The guy who discovered green fluorescent protein, which earned three others a Nobel Prize, works as a driver!
The green fluorescent protein, or GFP, was discovered in 1961 by Osamu Shimomura. GFP is what gives the Aequoria Victoria Jellyfish its glow. In the 1980s, Douglas Prashner began isolating and working with the GFP gene. He thought the gene’s fluorescent properties could help view formerly invisible molecular functions.
He was given a $220,000 grant from the American Cancer Society in 1988 to isolate and copy the gene. After four years the money ran dry and Prashner hadn’t accomplished his goal. Prashner gave his research to colleagues in his field to continue the research. They were able to accomplish what he was unable to and in 2008 Osamu Shimomura and the other two researchers were given the Nobel Prize and a check for $1.4 million.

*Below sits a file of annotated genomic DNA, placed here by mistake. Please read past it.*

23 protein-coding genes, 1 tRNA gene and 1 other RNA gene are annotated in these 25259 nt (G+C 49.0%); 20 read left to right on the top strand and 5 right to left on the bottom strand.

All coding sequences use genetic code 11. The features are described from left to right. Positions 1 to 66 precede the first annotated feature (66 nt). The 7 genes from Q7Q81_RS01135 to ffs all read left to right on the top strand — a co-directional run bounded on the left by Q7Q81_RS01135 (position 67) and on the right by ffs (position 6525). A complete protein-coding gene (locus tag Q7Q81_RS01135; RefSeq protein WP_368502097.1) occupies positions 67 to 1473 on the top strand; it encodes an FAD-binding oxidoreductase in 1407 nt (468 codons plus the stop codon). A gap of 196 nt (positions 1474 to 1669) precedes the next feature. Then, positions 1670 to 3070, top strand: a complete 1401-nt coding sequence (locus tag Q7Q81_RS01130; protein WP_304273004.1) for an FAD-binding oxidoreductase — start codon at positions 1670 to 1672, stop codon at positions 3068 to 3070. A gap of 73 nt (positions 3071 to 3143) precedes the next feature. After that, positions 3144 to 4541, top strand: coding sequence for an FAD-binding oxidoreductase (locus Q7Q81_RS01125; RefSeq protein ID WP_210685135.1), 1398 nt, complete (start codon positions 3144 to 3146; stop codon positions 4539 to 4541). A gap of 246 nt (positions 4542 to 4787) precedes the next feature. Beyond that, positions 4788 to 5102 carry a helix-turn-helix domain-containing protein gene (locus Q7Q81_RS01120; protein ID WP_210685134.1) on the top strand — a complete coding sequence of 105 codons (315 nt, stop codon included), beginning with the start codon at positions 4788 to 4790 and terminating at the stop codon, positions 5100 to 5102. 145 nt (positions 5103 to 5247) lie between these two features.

Prashner had previously lost his job due to funding and now works for a Toyota dealership in Alabama as a courtesy shuttle driver for $10 an hour while trying to put two children through college.